A top adviser to Joe Biden repeatedly described the Coronavirus as “Wuhan virus” earlier this year, around the same time the former vice president was castigating political opponents for doing likewise.
Ronald Klain, who led the Obama administration’s response to the Ebola outbreak in 2014 and is now an adviser to Biden’s presidenital campaign, took to social media in January to give his thoughts on the burgeoning pandemic. In a series of posts, Klain openly referred to the contagion as the “Wuhan virus,” a term many, including his boss, would later claim has racial and xenophobic overtones.
“The level of concern over the ‘Wuhan virus’ is escalating quickly here in the US and globally,” Klain wrote on Jan. 20th. “Is the Trump admin equipped to manage this? Lots of great career people in the agencies — but something like this requires leadership at the top.”
In another tweet sent the following day, Klain again referred to the virus by the city in China from which it originated, when warning that a public health crisis lay ahead.
“We don’t yet know how large a the ‘Wuhan’ Coronavirus poses,” Klain wrote in one tweet. “But sooner or later, a pandemic is coming our way, and the world is not ready.”
We don't yet know how large a the "Wuhan" Coronavirus poses. (@WHO meets Wed to decide on a Pub Health Emerg!)
But sooner or later, a pandemic is coming our way, and the world is not ready.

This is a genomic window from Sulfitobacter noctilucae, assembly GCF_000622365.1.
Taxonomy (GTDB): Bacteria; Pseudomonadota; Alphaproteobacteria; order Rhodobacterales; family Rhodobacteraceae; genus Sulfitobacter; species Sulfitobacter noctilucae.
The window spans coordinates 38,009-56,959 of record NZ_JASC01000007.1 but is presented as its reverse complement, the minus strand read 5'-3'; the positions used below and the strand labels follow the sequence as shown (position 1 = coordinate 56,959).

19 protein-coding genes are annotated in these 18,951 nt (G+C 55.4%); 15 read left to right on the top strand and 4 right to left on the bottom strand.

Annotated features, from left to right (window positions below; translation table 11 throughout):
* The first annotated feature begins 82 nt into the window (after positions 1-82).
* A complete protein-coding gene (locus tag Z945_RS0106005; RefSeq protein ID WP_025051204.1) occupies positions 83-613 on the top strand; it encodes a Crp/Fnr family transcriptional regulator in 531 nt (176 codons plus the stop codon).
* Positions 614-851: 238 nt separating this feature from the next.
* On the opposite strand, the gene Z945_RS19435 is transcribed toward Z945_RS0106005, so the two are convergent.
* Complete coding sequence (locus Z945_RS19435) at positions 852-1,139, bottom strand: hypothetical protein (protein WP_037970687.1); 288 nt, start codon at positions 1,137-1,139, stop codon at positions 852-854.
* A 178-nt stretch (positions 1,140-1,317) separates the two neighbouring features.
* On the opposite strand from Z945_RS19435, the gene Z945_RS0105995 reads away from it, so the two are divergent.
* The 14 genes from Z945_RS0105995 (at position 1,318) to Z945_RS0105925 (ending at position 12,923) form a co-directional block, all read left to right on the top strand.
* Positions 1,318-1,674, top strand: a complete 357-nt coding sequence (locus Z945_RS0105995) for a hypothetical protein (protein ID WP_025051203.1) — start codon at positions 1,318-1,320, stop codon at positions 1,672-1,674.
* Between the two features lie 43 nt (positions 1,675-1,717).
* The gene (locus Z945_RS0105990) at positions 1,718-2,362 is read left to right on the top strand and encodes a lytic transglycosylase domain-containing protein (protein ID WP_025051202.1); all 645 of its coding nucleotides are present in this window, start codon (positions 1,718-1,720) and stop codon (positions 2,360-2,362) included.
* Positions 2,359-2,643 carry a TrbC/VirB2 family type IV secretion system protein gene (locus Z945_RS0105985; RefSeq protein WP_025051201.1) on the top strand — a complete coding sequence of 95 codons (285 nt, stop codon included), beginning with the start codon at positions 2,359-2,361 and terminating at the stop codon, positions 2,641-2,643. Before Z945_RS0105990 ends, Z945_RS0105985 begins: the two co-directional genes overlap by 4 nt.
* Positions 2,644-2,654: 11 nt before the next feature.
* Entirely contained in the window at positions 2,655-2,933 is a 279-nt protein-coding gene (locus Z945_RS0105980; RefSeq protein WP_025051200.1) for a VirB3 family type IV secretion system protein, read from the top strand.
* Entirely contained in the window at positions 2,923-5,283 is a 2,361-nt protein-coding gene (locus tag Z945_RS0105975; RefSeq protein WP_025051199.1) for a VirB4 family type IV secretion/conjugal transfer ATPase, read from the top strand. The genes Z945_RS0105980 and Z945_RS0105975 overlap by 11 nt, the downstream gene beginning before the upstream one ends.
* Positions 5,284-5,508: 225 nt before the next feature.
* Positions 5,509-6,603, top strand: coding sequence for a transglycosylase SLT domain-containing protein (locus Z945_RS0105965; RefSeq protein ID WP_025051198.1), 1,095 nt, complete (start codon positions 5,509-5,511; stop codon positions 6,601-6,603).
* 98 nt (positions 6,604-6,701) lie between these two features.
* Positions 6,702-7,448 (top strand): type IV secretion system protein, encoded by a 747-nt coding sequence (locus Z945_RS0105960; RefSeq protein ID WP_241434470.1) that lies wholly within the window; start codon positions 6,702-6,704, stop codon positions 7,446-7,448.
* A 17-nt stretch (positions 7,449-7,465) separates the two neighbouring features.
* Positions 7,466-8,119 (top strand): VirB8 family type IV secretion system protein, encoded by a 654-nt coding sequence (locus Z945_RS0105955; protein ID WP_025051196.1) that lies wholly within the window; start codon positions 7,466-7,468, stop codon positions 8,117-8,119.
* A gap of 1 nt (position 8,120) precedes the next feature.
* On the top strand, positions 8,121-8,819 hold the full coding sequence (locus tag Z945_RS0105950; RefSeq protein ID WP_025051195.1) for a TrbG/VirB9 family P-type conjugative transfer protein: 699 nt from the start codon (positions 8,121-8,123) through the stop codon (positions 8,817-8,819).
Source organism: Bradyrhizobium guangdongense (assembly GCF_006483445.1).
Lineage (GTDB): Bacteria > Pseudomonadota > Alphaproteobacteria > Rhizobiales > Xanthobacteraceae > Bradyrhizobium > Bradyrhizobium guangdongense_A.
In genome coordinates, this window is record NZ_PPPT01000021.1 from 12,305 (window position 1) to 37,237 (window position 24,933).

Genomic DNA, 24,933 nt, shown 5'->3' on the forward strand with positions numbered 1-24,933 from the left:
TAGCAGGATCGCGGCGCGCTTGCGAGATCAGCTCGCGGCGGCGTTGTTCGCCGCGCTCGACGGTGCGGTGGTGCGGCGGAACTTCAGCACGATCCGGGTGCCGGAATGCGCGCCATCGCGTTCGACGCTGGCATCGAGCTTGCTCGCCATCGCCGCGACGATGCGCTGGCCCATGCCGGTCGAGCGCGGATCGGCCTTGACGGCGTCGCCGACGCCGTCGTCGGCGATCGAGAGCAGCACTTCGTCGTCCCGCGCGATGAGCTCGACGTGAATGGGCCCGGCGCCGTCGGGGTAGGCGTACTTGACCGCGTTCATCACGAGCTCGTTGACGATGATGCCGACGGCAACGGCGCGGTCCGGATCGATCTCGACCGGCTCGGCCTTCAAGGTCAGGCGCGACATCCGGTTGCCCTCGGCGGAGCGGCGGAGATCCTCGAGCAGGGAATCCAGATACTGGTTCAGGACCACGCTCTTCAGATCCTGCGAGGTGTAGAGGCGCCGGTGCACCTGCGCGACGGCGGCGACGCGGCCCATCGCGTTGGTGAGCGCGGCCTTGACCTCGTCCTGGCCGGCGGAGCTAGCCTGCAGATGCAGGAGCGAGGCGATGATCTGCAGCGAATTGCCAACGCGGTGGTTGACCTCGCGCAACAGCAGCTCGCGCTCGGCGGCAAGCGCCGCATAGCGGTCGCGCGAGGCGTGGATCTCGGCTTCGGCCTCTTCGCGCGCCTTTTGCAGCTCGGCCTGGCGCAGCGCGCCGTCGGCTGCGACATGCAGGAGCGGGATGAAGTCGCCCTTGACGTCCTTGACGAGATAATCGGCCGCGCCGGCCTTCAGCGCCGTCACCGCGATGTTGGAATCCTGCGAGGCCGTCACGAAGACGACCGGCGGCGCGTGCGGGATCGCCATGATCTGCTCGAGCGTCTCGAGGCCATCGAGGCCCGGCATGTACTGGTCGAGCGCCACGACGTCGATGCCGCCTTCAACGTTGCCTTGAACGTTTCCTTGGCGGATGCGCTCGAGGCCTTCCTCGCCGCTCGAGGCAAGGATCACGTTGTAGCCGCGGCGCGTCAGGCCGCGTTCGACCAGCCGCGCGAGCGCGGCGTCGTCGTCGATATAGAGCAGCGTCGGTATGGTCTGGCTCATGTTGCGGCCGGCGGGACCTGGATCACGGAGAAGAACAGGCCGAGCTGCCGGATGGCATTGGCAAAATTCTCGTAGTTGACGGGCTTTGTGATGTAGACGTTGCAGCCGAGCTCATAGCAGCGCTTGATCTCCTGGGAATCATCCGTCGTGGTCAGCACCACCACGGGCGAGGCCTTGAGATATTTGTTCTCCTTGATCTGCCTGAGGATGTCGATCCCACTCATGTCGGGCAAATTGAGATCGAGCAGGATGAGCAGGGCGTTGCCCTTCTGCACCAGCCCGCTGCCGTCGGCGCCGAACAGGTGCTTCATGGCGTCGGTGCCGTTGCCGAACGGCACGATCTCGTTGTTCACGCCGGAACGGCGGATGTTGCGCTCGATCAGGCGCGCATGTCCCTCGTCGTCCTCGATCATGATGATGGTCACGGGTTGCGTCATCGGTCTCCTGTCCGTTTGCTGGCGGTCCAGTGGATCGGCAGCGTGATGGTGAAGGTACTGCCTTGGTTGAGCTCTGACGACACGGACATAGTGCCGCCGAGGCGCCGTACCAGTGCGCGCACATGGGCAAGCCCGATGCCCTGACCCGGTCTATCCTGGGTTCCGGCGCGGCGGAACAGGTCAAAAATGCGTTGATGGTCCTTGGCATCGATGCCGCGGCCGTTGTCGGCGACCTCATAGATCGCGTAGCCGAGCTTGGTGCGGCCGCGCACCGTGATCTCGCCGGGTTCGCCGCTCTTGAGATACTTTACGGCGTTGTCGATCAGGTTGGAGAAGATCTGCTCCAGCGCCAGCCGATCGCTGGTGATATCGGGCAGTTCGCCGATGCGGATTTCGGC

A good time to re-up my piece on what needs to be done…https://t.co/9CgLe2NI3m
— Ronald Klain (@RonaldKlain) January 21, 2020
The level of concern over the “Wuhan virus” is escalating quickly here in the US and globally. Is the Trump admin equipped to manage this? Lots of great career people in the agencies — but something like this requires leadership at the top. https://t.co/VL9rIVujcU
— Ronald Klain (@RonaldKlain) January 20, 2020
At the time, no one seemed to take much offense at Klain’s use of the term, neither in the media nor on the Biden campaign. In fact, in the days following the tweets, Klain played a role in helping the former vice president’s campaign author an op-ed accusing Trump and his administration of not being prepared to deal with the looming threat.
Three days after the op-ed was published, Trump opted to suspend travel between the U.S. and China. Although the travel ban was implemented to stem the risk of the contagion spreading, Biden and his team began alleging any mention of China when describing the virus was xenophobic and potentially even a “racial slur.”
“The coronavirus doesn’t have a political affiliation. It will not discriminate on national origin, race, or zip code. It will touch people in positions of power, as well as the most vulnerable in society,” the former vice president said recently in response to Trump referring to the pandemic as a “Chinese virus.”
“This is no time for Donald Trump’s record of hysteria and xenophobia-hysterical xenophobia and fear mongering to lead the way instead of science,” Biden added.
The tough rhetoric, though, did not seem to apply to Klain. Not only does he continue as an adviser, but Klain has also taken a more public role in leading the campaign’s Coronavirus response. Earlier this week, the former self-described “Ebola czar” was prominently featured in a campaign video describing how the former vice president would respond to the pandemic.